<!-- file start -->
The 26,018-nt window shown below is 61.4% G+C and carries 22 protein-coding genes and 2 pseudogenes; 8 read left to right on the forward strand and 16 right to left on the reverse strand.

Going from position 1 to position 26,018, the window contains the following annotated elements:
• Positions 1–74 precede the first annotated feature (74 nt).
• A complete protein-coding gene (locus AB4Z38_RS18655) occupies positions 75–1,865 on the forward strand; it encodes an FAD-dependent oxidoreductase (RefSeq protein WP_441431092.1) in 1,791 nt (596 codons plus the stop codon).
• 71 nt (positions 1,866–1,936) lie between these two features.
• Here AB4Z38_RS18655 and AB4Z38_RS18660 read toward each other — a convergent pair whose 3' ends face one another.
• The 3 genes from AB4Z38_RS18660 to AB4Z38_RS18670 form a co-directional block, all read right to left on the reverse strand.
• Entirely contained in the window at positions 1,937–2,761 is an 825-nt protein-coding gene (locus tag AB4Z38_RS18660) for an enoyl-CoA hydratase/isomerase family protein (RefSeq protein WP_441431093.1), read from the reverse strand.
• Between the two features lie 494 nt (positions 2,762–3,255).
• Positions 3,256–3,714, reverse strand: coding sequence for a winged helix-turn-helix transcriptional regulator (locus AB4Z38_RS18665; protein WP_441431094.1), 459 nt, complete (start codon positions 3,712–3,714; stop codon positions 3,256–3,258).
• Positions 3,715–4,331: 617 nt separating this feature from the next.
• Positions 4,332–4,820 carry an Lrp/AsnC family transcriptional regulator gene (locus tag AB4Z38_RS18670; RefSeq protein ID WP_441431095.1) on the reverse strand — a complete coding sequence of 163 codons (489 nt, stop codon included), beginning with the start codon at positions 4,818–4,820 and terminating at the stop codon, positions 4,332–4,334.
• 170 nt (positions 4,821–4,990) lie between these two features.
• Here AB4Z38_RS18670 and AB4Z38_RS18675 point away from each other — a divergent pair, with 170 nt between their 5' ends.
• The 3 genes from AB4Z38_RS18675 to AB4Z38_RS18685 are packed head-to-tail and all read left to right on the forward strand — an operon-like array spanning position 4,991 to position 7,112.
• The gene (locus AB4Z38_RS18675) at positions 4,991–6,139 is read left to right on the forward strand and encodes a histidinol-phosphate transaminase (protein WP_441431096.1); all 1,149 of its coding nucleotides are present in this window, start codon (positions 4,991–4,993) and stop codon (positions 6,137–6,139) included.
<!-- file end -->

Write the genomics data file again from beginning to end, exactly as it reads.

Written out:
The 26,018-nt window shown below is 61.4% G+C and carries 22 protein-coding genes and 2 pseudogenes; 8 read left to right on the forward strand and 16 right to left on the reverse strand.

Going from position 1 to position 26,018, the window contains the following annotated elements:
• Positions 1–74 precede the first annotated feature (74 nt).
• A complete protein-coding gene (locus AB4Z38_RS18655) occupies positions 75–1,865 on the forward strand; it encodes an FAD-dependent oxidoreductase (RefSeq protein WP_441431092.1) in 1,791 nt (596 codons plus the stop codon).
• 71 nt (positions 1,866–1,936) lie between these two features.
• Here AB4Z38_RS18655 and AB4Z38_RS18660 read toward each other — a convergent pair whose 3' ends face one another.
• The 3 genes from AB4Z38_RS18660 to AB4Z38_RS18670 form a co-directional block, all read right to left on the reverse strand.
• Entirely contained in the window at positions 1,937–2,761 is an 825-nt protein-coding gene (locus tag AB4Z38_RS18660) for an enoyl-CoA hydratase/isomerase family protein (RefSeq protein WP_441431093.1), read from the reverse strand.
• Between the two features lie 494 nt (positions 2,762–3,255).
• Positions 3,256–3,714, reverse strand: coding sequence for a winged helix-turn-helix transcriptional regulator (locus AB4Z38_RS18665; protein WP_441431094.1), 459 nt, complete (start codon positions 3,712–3,714; stop codon positions 3,256–3,258).
• Positions 3,715–4,331: 617 nt separating this feature from the next.
• Positions 4,332–4,820 carry an Lrp/AsnC family transcriptional regulator gene (locus tag AB4Z38_RS18670; RefSeq protein ID WP_441431095.1) on the reverse strand — a complete coding sequence of 163 codons (489 nt, stop codon included), beginning with the start codon at positions 4,818–4,820 and terminating at the stop codon, positions 4,332–4,334.
• 170 nt (positions 4,821–4,990) lie between these two features.
• Here AB4Z38_RS18670 and AB4Z38_RS18675 point away from each other — a divergent pair, with 170 nt between their 5' ends.
• The 3 genes from AB4Z38_RS18675 to AB4Z38_RS18685 are packed head-to-tail and all read left to right on the forward strand — an operon-like array spanning position 4,991 to position 7,112.
• The gene (locus AB4Z38_RS18675) at positions 4,991–6,139 is read left to right on the forward strand and encodes a histidinol-phosphate transaminase (protein WP_441431096.1); all 1,149 of its coding nucleotides are present in this window, start codon (positions 4,991–4,993) and stop codon (positions 6,137–6,139) included.